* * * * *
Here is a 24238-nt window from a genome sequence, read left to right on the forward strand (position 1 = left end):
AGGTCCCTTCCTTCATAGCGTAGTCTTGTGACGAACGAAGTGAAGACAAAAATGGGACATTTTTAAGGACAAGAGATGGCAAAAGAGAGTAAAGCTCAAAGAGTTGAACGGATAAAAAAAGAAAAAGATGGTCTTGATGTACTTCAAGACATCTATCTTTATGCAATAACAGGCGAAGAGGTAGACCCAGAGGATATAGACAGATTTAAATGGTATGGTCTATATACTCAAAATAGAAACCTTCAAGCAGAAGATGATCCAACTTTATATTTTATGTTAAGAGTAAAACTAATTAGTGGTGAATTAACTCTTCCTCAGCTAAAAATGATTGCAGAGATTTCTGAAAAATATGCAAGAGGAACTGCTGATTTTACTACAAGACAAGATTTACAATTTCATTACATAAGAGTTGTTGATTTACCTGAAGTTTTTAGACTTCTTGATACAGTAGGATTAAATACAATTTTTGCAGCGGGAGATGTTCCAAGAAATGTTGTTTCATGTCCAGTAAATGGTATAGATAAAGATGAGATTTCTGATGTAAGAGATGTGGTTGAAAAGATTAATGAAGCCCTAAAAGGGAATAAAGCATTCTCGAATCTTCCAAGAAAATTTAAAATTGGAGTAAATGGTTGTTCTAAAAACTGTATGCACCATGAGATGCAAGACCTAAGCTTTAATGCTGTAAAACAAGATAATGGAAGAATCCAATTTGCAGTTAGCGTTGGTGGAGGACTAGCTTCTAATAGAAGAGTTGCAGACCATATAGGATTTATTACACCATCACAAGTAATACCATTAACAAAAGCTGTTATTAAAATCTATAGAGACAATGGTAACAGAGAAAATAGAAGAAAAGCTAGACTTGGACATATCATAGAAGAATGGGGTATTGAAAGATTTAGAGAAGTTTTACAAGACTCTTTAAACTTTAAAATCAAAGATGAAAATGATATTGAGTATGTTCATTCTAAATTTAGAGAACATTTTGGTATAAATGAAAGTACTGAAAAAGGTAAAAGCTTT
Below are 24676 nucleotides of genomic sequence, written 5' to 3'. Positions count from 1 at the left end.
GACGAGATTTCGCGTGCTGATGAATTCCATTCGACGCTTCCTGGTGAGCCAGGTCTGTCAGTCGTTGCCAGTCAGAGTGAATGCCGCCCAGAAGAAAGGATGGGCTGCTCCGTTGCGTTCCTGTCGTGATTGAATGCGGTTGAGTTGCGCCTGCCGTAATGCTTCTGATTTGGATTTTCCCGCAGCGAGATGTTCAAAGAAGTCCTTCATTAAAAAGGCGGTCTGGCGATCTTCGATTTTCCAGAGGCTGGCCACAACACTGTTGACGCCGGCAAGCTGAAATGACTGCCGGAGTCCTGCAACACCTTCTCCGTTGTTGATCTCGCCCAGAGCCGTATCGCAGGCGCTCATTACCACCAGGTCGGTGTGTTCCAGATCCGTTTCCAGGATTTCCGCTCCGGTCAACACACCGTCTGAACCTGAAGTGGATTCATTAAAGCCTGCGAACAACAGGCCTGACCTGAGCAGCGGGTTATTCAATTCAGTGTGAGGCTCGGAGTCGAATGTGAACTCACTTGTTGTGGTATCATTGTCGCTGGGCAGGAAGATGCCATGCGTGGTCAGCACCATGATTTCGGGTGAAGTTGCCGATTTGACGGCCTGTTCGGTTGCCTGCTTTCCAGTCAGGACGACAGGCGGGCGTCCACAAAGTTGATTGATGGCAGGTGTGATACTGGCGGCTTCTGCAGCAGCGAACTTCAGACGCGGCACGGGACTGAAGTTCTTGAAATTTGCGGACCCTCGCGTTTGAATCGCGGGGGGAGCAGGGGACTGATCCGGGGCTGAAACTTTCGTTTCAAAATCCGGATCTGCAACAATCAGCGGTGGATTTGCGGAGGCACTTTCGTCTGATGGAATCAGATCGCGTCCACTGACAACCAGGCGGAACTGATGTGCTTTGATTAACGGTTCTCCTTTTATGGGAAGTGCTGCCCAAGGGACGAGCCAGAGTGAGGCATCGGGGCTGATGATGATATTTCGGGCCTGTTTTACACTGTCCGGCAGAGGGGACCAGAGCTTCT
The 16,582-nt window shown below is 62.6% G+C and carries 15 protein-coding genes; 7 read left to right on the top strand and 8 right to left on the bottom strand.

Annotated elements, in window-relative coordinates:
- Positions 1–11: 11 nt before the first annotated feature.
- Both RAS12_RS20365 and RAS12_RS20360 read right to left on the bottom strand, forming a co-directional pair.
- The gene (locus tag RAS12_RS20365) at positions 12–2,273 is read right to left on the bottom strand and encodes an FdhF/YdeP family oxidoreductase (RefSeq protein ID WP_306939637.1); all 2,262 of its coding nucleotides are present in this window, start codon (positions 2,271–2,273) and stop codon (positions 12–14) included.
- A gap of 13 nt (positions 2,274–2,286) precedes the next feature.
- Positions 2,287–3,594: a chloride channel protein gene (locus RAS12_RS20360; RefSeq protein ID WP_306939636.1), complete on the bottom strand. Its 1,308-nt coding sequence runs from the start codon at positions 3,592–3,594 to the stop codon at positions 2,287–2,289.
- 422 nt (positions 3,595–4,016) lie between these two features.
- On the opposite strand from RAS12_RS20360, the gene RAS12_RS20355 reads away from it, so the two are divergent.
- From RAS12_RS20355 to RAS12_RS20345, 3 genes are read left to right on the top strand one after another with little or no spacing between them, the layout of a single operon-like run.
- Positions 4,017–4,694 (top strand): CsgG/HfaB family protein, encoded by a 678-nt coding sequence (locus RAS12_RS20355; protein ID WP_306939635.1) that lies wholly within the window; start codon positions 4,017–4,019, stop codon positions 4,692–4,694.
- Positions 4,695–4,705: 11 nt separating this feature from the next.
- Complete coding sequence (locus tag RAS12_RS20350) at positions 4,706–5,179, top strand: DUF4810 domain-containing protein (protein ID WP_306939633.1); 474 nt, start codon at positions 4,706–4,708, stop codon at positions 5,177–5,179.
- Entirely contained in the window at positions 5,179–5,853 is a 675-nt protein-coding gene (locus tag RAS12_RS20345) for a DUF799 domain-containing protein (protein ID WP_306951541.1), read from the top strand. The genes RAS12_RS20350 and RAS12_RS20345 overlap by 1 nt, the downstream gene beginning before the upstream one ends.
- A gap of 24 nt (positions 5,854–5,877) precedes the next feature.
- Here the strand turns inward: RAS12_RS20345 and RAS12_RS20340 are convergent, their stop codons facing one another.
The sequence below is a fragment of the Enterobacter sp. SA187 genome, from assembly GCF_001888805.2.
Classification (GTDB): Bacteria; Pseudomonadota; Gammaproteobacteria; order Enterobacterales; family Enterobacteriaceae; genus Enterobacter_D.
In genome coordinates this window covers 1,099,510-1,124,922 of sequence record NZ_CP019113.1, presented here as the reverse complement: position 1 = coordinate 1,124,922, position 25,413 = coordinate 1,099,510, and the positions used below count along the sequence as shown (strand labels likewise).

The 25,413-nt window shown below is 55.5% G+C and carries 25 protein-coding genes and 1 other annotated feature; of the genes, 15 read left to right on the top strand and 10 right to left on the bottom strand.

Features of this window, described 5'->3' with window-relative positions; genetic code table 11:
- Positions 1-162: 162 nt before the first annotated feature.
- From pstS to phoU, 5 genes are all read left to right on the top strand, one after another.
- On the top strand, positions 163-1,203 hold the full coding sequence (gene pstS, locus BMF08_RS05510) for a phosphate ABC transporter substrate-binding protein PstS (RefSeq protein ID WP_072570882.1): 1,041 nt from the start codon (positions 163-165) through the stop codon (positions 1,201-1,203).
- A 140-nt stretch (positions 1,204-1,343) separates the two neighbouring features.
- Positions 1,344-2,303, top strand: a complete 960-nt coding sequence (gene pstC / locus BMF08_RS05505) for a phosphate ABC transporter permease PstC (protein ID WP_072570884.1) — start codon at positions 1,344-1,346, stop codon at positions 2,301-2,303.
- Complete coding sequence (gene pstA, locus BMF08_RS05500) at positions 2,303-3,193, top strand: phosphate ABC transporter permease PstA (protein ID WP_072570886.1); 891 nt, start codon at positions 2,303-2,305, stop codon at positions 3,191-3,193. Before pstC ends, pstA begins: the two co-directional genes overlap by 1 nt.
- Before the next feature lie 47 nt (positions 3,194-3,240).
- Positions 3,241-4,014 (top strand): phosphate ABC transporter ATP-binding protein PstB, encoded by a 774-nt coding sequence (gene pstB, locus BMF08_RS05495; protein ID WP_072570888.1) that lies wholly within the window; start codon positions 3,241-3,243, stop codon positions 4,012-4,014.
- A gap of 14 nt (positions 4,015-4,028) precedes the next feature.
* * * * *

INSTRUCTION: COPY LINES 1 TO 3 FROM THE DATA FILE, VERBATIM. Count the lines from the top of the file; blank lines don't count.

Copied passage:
Here is a 24238-nt window from a genome sequence, read left to right on the forward strand (position 1 = left end):
AGGTCCCTTCCTTCATAGCGTAGTCTTGTGACGAACGAAGTGAAGACAAAAATGGGACATTTTTAAGGACAAGAGATGGCAAAAGAGAGTAAAGCTCAAAGAGTTGAACGGATAAAAAAAGAAAAAGATGGTCTTGATGTACTTCAAGACATCTATCTTTATGCAATAACAGGCGAAGAGGTAGACCCAGAGGATATAGACAGATTTAAATGGTATGGTCTATATACTCAAAATAGAAACCTTCAAGCAGAAGATGATCCAACTTTATATTTTATGTTAAGAGTAAAACTAATTAGTGGTGAATTAACTCTTCCTCAGCTAAAAATGATTGCAGAGATTTCTGAAAAATATGCAAGAGGAACTGCTGATTTTACTACAAGACAAGATTTACAATTTCATTACATAAGAGTTGTTGATTTACCTGAAGTTTTTAGACTTCTTGATACAGTAGGATTAAATACAATTTTTGCAGCGGGAGATGTTCCAAGAAATGTTGTTTCATGTCCAGTAAATGGTATAGATAAAGATGAGATTTCTGATGTAAGAGATGTGGTTGAAAAGATTAATGAAGCCCTAAAAGGGAATAAAGCATTCTCGAATCTTCCAAGAAAATTTAAAATTGGAGTAAATGGTTGTTCTAAAAACTGTATGCACCATGAGATGCAAGACCTAAGCTTTAATGCTGTAAAACAAGATAATGGAAGAATCCAATTTGCAGTTAGCGTTGGTGGAGGACTAGCTTCTAATAGAAGAGTTGCAGACCATATAGGATTTATTACACCATCACAAGTAATACCATTAACAAAAGCTGTTATTAAAATCTATAGAGACAATGGTAACAGAGAAAATAGAAGAAAAGCTAGACTTGGACATATCATAGAAGAATGGGGTATTGAAAGATTTAGAGAAGTTTTACAAGACTCTTTAAACTTTAAAATCAAAGATGAAAATGATATTGAGTATGTTCATTCTAAATTTAGAGAACATTTTGGTATAAATGAAAGTACTGAAAAAGGTAAAAGCTTT
Below are 24676 nucleotides of genomic sequence, written 5' to 3'. Positions count from 1 at the left end.